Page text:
I am real new to pumping.
And never even heard the word “occlusion” before this message board.
But - now I have a couple of questions for Podders.
I just put a new Pod on - looks like there is about a tiny dot of blood in the cannula.
Will the system tell me if it is an occlusion - isn’t it supposed to beep or something?
Could there be an occlusion and no warning from the system?
Could giving myself a bolus - blow it out?
Do I just have to wait and see if my BS goes up?
Thanks so much for all your help - I cannot put in words how much I appreciate it,

The pods are designed to detect occlusions and will sound an alarm that is impossible to ignore when they do. I suppose it is possible one could go undetected, but I think it would be pretty rare since that is essentially a failure of the system and I can’t imagine the FDA would approve a device that was prone to failure.
Personally, I mostly ignore small amounts of blood on or around the cannula when I see them (rarely); maybe just do an extra test or two that day to make sure BG doesn’t go up unusually. I can’t recall ever seeing any correlation to small amounts of visible blood and pod performance, in 7 months I’ve been on the 'Pod.

Thank you so much for you helpful answer.
I’ll keep an eye on it - and test my blood - but I an much less stressed about this.
Sitting home alone on a Sunday night, worrying, is not fun.
Having you guys out there - makes it so much better!!!

I get bleeding at the infusion site sometimes, but it never affects my readings. It is not really something that I like to see, but it doesn’t do anything to me. It does not beep unless it is blocked, most of the blood is just around the cannula, not really in it.

Hi Guys:

Well, I am so lucky to have you available.
Eric & Daniel - you were absolutly right.
I tested my BS about every two hours - all night - and my little Pod is working just fine.
This is a most interesting learning experience.
Thank you again,
You really make a difference in the Girls life.

I’m beginning to wonder if I’ve made the right choice. I have yet to make it for 3 days with a pod. The 1st one lasted 10 hours, the 2nd for 26 hours, and the 3rd one for 48hours. Teah, the lenghth of time is creeping up- but this is getting kinda’ old.
They have all said “Occlusion”. The one this morning - I was just walking across the room. I don’t think I’ve done anything to dislodge them- and the cannulas were all in place. Is there a trick that I don’t know about to keep them working?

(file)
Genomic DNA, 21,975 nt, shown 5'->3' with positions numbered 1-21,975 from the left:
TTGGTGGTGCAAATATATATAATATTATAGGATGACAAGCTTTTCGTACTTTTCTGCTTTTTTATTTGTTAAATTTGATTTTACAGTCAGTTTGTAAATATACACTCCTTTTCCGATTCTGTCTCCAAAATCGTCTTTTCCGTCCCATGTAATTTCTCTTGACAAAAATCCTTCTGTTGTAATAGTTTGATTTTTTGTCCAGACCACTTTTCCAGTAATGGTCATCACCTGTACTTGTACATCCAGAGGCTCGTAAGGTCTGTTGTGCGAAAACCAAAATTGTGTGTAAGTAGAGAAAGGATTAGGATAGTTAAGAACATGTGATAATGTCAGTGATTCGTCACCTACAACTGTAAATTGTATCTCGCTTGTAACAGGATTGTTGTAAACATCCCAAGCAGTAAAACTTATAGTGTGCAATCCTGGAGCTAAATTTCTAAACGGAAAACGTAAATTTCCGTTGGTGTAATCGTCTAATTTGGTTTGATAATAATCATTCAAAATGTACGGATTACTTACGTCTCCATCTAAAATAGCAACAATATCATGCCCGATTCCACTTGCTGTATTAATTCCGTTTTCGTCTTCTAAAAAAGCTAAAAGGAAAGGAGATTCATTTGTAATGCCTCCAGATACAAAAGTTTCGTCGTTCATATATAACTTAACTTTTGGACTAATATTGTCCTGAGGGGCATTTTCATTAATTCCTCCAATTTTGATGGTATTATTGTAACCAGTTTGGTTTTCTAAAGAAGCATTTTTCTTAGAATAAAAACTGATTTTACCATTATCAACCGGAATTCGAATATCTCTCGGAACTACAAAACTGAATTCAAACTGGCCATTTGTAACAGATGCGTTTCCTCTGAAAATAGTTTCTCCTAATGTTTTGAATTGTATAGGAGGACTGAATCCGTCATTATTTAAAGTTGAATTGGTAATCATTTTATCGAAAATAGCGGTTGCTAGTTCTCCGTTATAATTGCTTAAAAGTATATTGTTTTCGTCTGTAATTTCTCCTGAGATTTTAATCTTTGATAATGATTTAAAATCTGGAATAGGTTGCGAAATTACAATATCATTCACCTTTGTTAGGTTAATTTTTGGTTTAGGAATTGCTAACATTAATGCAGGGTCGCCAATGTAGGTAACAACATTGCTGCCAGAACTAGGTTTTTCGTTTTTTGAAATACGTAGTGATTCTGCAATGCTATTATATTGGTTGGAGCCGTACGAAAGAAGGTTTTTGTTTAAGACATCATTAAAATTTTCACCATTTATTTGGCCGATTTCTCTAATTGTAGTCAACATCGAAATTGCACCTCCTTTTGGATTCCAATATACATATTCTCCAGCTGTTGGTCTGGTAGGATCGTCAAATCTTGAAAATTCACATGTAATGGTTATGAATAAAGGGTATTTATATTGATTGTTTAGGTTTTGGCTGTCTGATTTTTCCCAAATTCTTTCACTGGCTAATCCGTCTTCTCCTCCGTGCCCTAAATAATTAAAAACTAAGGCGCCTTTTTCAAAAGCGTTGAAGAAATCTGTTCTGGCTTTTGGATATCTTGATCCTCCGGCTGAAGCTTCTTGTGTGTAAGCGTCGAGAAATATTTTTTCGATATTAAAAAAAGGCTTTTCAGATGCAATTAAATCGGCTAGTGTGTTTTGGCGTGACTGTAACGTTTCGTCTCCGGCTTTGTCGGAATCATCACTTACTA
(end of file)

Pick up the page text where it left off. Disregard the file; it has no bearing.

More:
Wow - Leigh - sounds weird.

  1. Did you call Insulet - they have been wonderful to me.
  2. Have you spoken with the person who trained you?
  3. Are you being sure not to place the cannula over any spot that may not work so well, any brown dot on your skin or scar tissue?
  4. Are you trying it on your abdomen? Easiest place for me.
  5. Are you sort of “pinching” up the skin where the cannula goes in - seems to get in better that way.
    I am sure other people here will have better thoughts about this than I do.
    But thats all I can think of right now.
    Once its working right - it is absolutly wonderful.
    Keep trying!!!

No, I haven’t called them yet, but I guess I’m going to have to. I’ve been doing all those things, but it doesn’t seem to matter.
I’ve got this one on my R) hip. We’ll see how it goes.

Face it- I’m the epitome of Murphy’s Law.

If you have it on a place where there is a lot of movement – bumping, muscle contraction, rubbing from clothes, etc. – that might be your problem. For me, the easiest spot is the abdomen. Where have you been placing yours? One more thing, make sure you get a replacement pod for all of your failures. Call Insulet with the lot number, and they will send you a replacement.


This is becoming my greatest concern about using my Omnipod. I have been using the Omnipod for about 24 days and have had to changes pods 4 times because of occlussion. I am beginning to think that my body and the Omnipod don’t go together. I have tried both the abdomen and recent started with the thigh. Spoke with Insulet and again told me to pinch up and me to change locations. I don’t know at this point what I am doing wrong , but my failure rate due to occlussion is getting high.

Have you ever used a pump before? The only thing I can figure is that maybe some people’s blood coagulates too readily for a thin cannula. Maybe taking a baby aspirin a day would help?

I know how you feel. I have worn the Omnipod for 24 days and have had 4 occlussions. Today I started wearing it on my thigh and within 4 hours I had a occlusion ( 60 mile from home with 200 blood sugar). Ths only positive thing is that Insulet is going to send me replacements.

Yes, I pumped with a minimed 3or 4 years ago.Never had anything like this to happen. I’ve placed it on either side of my abdomen and on both outer thighs. Insulet says they’re going to call the service rep ( of course I left her card at home this morning- you can bet that her # will be in my cell this afternoon!).
Anyway, Insulet is going to replace the pods. I’m going to ask my CDE to write an extra bottle of insulin a month, because I’m kinda’ worried about running out!
By the way, I’ve been on low dose asa for years. The opthalmologist says I have venous stasis and that’s supposed to help. If it does, I’d hate to do without it! (I know, I need some cheese to go with the whine today- sorry.)

If I have a pod fail that has a significant amount of insulin in it, I remove it with the syringe to put in the next pod.

Do your pods have a clicking sound when you inject the pod with insulin? Do you fill the pod up with plenty of insulin? I don’t really want to ask you things that you do, but suggest things that you might not be doing…

It dawned on me to do that AFTER I tossed the 1st one. One of my Homer Simpson moments (Doh).